Nehemiah was not fooling around, he meant business. He pointed the people to God by reading the word of God, and then, crazily enough, he actually expected people to follow it (see Nehemiah 9.1-38)! He was serious about God’s business — and are we surprised, after all he’s done to rebuild the walls, the gates, and the temple?
The people heard the word of Moses regarding foreigners in their midst (see Deuteronomy 23.3-5), and Nehemiah worked with the people to separate from Israel all those of foreign descent (Nehemiah 13.3). Though the separating sounds pretty rough, it’s a reminder of God’s protection and provision for them in the past, especially in relation to some foreign groups who worked against the people of Israel as they escaped Egypt.
out on the street
When Nehemiah returned from seeing Artaxerxes, King of Babylon, he discovered that a priest named Eliashub had put a relation of his, Tobiah, in a chamber of the house of God (Nehemiah 13.4-9). Basically, Eliashub gave his “cousin” a place to live, a place that formerly kept the offerings of the Lord. Nehemiah threw Tobiah and his furniture onto the street, and he re-established the house of the Lord.
Nehemiah had worked to restore the priesthood in the temple, but he discovered that the Levites had basically returned to their homes and fields because the people were not providing the tithes of grain, wine, and oil (Nehemiah 13.10-14). With a cry to the people, “Why is the house of God forsaken?” he saw the tithes brought into the storehouses to provide for the temple and the priesthood that God’s house be honored and stewarded.
shutting it down
He saw people working on the Sabbath — treading out the winepresses and selling all manner of goods in the market (Nehemiah 10.15-18). He shut that practice down because people were profaning the Sabbath by not keeping it holy.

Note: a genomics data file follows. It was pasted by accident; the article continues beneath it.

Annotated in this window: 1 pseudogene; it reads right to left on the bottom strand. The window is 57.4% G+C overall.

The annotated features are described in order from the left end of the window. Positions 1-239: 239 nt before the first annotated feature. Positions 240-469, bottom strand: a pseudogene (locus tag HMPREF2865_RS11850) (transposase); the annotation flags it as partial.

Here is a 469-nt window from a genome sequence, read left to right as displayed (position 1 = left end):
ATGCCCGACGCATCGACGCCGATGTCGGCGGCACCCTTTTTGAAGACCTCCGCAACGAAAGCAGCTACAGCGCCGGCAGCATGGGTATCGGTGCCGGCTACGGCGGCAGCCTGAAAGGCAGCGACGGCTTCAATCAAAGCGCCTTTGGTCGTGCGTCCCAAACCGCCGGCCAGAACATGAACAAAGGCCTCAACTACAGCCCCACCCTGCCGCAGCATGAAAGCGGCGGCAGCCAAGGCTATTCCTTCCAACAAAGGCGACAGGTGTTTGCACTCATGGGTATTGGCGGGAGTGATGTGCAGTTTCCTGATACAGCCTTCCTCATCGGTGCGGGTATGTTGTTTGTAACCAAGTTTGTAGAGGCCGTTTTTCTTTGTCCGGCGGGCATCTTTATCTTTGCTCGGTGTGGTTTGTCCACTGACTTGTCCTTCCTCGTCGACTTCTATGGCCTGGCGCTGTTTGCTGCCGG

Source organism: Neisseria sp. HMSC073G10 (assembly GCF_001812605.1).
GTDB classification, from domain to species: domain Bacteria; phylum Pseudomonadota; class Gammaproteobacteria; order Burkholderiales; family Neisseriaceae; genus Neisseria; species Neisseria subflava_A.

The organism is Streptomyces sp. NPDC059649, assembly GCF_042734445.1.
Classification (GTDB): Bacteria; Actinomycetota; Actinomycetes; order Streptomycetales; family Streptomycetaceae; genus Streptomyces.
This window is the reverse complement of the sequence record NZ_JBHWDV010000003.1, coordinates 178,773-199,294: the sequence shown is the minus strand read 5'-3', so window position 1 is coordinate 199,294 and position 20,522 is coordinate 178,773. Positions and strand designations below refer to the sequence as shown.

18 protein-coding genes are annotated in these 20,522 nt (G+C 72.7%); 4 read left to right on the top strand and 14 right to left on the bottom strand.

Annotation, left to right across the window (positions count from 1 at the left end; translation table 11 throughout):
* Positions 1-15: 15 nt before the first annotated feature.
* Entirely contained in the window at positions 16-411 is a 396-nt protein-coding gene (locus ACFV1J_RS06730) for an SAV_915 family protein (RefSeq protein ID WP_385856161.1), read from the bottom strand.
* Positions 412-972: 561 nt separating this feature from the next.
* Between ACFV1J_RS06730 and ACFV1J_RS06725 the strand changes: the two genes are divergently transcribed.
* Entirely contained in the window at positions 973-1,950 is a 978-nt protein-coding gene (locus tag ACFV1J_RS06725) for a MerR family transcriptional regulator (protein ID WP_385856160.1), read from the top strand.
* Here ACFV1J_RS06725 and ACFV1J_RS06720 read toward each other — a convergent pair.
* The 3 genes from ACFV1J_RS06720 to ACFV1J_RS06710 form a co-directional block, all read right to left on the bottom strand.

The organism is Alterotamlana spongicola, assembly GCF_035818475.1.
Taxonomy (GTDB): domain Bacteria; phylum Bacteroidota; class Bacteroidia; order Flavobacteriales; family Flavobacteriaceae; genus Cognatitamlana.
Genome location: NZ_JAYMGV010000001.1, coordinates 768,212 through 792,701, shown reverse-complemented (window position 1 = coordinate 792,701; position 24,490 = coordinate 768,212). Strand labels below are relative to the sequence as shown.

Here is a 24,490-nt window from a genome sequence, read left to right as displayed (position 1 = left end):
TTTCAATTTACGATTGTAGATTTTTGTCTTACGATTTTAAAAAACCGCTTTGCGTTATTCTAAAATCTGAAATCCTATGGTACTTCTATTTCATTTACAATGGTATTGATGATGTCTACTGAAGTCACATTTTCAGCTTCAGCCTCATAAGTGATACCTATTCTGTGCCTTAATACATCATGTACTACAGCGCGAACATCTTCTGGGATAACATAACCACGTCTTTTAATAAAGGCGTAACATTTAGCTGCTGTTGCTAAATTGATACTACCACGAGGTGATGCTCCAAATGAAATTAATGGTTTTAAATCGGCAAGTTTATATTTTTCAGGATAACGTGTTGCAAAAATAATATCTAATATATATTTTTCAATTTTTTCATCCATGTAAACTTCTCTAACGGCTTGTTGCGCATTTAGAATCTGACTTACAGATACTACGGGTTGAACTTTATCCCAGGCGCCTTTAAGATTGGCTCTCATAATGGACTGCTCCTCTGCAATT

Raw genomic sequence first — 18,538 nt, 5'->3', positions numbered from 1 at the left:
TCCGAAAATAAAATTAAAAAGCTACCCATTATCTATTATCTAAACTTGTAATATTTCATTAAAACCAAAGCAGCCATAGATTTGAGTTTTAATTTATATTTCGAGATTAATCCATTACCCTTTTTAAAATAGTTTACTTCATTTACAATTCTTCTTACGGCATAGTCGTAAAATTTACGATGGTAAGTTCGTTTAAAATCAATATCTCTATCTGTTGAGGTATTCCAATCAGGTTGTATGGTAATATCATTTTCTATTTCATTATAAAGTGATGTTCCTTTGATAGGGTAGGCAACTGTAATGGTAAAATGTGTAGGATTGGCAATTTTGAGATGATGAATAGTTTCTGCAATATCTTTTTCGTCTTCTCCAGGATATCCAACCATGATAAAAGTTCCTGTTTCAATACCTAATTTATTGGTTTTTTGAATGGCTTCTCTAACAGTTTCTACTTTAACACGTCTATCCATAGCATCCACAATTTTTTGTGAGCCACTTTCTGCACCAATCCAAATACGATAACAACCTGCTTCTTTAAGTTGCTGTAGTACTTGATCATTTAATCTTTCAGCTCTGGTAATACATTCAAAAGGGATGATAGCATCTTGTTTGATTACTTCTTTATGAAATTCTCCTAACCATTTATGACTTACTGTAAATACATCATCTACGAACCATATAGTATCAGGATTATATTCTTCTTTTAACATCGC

Last, but certainly not least, when he discovered that some Israelites had married foreign women and that their children did not even speak the language of Judah, he blew a fuse. He “confronted them and cursed them and beat some of them and pulled out their hair” (Nehemiah 13.25). Foreign women led Israel to sin in the past, and they would do it again.
Truth is, this kind of confrontation makes us uncomfortable. We probably read this and think, “What’s the big deal?” But, for Nehemiah, the big deal was the people of Israel — God’s own people. All of this was God’s business — the people, the temple, the city — and Nehemiah took it very seriously.
For his work was not just the rebuilding of the walls, the gates, and the temple, but the greater work of restoring the trust, confidence, and faith of the people of God. His work was nothing less than the complete, and most importantly, spiritual restoration of Israel — and that is serious business.
Bringing the restoring and healing power of the Lord to bear on our own lives is serious business, too, but we often fail to see how serious it is. We fail to see how things impact our souls because we get so focused on the stuff of this earth. Folks like Nehemiah remind us of the seriousness of our relationship with God, of the eternal truth of our souls. Folks like Nehemiah remind us that we belong to God, and that God means business in our relationship to him.
A text for the table: Nehemiah 13.1-31.
Image Credit: “Nehemiah, Old Testament Primer, 1919“